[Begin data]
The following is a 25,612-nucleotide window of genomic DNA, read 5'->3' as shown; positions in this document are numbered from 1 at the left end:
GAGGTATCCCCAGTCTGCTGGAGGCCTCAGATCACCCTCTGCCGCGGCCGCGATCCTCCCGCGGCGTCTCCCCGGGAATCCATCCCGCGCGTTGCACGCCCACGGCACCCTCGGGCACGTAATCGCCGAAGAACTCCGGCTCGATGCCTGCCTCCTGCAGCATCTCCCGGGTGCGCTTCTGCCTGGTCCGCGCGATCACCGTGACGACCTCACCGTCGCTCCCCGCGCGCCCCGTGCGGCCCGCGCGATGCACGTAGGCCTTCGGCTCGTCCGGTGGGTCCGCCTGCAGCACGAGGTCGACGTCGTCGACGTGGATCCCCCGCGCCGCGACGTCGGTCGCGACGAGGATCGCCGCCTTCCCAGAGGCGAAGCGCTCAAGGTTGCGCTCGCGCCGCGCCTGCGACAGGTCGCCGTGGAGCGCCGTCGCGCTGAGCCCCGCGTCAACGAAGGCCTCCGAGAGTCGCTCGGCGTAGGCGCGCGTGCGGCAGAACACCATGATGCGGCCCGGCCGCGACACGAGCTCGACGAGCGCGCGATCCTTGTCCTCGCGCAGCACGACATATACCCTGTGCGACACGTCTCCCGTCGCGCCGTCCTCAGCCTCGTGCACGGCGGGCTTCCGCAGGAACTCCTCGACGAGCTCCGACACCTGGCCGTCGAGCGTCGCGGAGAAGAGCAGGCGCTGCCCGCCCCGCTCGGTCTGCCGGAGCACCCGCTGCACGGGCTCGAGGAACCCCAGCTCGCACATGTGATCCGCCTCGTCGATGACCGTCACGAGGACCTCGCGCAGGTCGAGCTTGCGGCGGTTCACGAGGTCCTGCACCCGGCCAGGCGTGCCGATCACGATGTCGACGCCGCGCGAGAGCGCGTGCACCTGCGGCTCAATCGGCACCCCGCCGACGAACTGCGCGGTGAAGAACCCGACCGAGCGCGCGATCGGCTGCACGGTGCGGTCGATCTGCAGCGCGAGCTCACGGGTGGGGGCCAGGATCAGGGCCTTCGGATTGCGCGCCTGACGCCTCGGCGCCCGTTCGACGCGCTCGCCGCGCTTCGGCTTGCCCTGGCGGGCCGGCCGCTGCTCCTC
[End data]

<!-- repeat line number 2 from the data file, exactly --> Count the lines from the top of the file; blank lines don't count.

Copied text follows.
GAGGTATCCCCAGTCTGCTGGAGGCCTCAGATCACCCTCTGCCGCGGCCGCGATCCTCCCGCGGCGTCTCCCCGGGAATCCATCCCGCGCGTTGCACGCCCACGGCACCCTCGGGCACGTAATCGCCGAAGAACTCCGGCTCGATGCCTGCCTCCTGCAGCATCTCCCGGGTGCGCTTCTGCCTGGTCCGCGCGATCACCGTGACGACCTCACCGTCGCTCCCCGCGCGCCCCGTGCGGCCCGCGCGATGCACGTAGGCCTTCGGCTCGTCCGGTGGGTCCGCCTGCAGCACGAGGTCGACGTCGTCGACGTGGATCCCCCGCGCCGCGACGTCGGTCGCGACGAGGATCGCCGCCTTCCCAGAGGCGAAGCGCTCAAGGTTGCGCTCGCGCCGCGCCTGCGACAGGTCGCCGTGGAGCGCCGTCGCGCTGAGCCCCGCGTCAACGAAGGCCTCCGAGAGTCGCTCGGCGTAGGCGCGCGTGCGGCAGAACACCATGATGCGGCCCGGCCGCGACACGAGCTCGACGAGCGCGCGATCCTTGTCCTCGCGCAGCACGACATATACCCTGTGCGACACGTCTCCCGTCGCGCCGTCCTCAGCCTCGTGCACGGCGGGCTTCCGCAGGAACTCCTCGACGAGCTCCGACACCTGGCCGTCGAGCGTCGCGGAGAAGAGCAGGCGCTGCCCGCCCCGCTCGGTCTGCCGGAGCACCCGCTGCACGGGCTCGAGGAACCCCAGCTCGCACATGTGATCCGCCTCGTCGATGACCGTCACGAGGACCTCGCGCAGGTCGAGCTTGCGGCGGTTCACGAGGTCCTGCACCCGGCCAGGCGTGCCGATCACGATGTCGACGCCGCGCGAGAGCGCGTGCACCTGCGGCTCAATCGGCACCCCGCCGACGAACTGCGCGGTGAAGAACCCGACCGAGCGCGCGATCGGCTGCACGGTGCGGTCGATCTGCAGCGCGAGCTCACGGGTGGGGGCCAGGATCAGGGCCTTCGGATTGCGCGCCTGACGCCTCGGCGCCCGTTCGACGCGCTCGCCGCGCTTCGGCTTGCCCTGGCGGGCCGGCCGCTGCTCCTC